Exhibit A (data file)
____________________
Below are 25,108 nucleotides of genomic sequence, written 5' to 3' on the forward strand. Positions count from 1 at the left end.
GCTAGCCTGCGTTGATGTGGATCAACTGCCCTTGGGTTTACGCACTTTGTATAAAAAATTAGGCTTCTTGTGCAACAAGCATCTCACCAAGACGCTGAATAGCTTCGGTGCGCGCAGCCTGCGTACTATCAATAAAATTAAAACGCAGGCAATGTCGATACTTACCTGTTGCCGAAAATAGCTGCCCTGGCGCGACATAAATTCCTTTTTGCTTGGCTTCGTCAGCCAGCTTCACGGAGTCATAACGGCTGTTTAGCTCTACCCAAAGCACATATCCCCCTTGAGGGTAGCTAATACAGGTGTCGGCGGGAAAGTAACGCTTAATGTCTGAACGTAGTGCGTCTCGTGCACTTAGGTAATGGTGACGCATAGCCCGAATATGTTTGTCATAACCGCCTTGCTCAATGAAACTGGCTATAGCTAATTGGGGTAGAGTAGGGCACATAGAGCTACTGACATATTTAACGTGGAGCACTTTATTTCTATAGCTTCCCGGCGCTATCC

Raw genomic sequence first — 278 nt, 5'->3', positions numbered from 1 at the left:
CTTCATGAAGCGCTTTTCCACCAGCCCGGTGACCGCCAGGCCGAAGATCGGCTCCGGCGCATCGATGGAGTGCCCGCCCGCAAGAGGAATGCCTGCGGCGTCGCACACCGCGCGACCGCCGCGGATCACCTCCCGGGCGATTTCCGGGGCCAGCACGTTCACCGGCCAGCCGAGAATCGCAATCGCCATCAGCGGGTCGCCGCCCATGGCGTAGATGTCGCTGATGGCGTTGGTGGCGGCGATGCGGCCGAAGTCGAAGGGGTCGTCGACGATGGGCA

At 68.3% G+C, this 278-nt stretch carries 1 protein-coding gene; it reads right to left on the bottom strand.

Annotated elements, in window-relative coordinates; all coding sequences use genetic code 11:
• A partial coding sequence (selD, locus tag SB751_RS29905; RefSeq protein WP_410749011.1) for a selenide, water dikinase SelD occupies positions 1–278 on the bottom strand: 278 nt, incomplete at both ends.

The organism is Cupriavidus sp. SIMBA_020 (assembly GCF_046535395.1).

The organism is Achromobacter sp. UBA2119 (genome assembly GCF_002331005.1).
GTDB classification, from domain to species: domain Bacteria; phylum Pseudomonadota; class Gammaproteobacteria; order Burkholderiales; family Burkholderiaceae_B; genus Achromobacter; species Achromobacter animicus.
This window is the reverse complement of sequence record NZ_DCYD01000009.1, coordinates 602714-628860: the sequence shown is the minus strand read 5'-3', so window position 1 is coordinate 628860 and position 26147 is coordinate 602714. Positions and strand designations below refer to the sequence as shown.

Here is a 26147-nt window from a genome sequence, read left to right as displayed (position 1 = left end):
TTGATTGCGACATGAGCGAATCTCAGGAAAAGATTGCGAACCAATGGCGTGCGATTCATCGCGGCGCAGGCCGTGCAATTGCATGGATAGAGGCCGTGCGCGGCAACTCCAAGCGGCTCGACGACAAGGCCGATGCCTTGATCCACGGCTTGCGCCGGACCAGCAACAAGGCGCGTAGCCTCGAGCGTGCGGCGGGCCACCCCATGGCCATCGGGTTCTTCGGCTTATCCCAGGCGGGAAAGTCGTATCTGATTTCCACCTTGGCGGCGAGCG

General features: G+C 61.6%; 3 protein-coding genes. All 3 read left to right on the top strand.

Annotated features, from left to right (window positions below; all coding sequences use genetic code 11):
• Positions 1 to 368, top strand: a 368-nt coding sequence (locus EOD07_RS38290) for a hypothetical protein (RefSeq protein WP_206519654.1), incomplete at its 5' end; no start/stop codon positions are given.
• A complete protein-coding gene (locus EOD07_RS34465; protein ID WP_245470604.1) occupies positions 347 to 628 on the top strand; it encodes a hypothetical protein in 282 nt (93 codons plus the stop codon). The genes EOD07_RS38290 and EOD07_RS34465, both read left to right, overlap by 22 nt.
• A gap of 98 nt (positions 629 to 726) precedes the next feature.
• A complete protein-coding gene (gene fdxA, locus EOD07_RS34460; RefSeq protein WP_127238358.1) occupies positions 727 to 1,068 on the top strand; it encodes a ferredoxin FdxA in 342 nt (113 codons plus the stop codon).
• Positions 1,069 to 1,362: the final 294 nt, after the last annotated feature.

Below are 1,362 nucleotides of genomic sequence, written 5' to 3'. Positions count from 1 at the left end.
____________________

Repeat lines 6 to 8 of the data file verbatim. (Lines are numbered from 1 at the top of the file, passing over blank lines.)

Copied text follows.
Annotated elements, in window-relative coordinates; all coding sequences use genetic code 11:
• A partial coding sequence (selD, locus tag SB751_RS29905; RefSeq protein WP_410749011.1) for a selenide, water dikinase SelD occupies positions 1–278 on the bottom strand: 278 nt, incomplete at both ends.

The organism is Cupriavidus sp. SIMBA_020 (assembly GCF_046535395.1).